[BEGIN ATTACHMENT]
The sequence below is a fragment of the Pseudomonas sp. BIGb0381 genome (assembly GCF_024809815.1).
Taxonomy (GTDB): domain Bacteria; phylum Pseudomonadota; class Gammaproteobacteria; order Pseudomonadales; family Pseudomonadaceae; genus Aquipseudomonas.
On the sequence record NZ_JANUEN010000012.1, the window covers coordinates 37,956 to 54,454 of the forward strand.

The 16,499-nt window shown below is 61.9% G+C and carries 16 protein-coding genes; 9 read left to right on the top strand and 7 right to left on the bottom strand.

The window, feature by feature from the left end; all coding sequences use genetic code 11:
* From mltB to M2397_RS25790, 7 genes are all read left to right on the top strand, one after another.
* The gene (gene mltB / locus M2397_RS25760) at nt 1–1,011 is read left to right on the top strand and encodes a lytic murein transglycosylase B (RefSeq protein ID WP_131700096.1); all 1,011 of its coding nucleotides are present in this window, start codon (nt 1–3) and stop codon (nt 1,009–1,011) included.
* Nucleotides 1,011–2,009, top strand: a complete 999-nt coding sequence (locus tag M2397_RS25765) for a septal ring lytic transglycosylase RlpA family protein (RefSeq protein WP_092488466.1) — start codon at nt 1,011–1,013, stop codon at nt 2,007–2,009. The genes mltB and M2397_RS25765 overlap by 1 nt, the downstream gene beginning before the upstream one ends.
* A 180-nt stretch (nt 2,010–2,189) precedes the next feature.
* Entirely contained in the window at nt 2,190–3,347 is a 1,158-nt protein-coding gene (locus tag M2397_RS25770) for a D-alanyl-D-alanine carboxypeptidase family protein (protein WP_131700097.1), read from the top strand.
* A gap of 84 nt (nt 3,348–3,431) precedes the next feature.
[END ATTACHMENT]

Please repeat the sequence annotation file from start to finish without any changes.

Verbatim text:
The sequence below is a fragment of the Pseudomonas sp. BIGb0381 genome (assembly GCF_024809815.1).
Taxonomy (GTDB): domain Bacteria; phylum Pseudomonadota; class Gammaproteobacteria; order Pseudomonadales; family Pseudomonadaceae; genus Aquipseudomonas.
On the sequence record NZ_JANUEN010000012.1, the window covers coordinates 37,956 to 54,454 of the forward strand.

The 16,499-nt window shown below is 61.9% G+C and carries 16 protein-coding genes; 9 read left to right on the top strand and 7 right to left on the bottom strand.

The window, feature by feature from the left end; all coding sequences use genetic code 11:
* From mltB to M2397_RS25790, 7 genes are all read left to right on the top strand, one after another.
* The gene (gene mltB / locus M2397_RS25760) at nt 1–1,011 is read left to right on the top strand and encodes a lytic murein transglycosylase B (RefSeq protein ID WP_131700096.1); all 1,011 of its coding nucleotides are present in this window, start codon (nt 1–3) and stop codon (nt 1,009–1,011) included.
* Nucleotides 1,011–2,009, top strand: a complete 999-nt coding sequence (locus tag M2397_RS25765) for a septal ring lytic transglycosylase RlpA family protein (RefSeq protein WP_092488466.1) — start codon at nt 1,011–1,013, stop codon at nt 2,007–2,009. The genes mltB and M2397_RS25765 overlap by 1 nt, the downstream gene beginning before the upstream one ends.
* A 180-nt stretch (nt 2,010–2,189) precedes the next feature.
* Entirely contained in the window at nt 2,190–3,347 is a 1,158-nt protein-coding gene (locus tag M2397_RS25770) for a D-alanyl-D-alanine carboxypeptidase family protein (protein WP_131700097.1), read from the top strand.
* A gap of 84 nt (nt 3,348–3,431) precedes the next feature.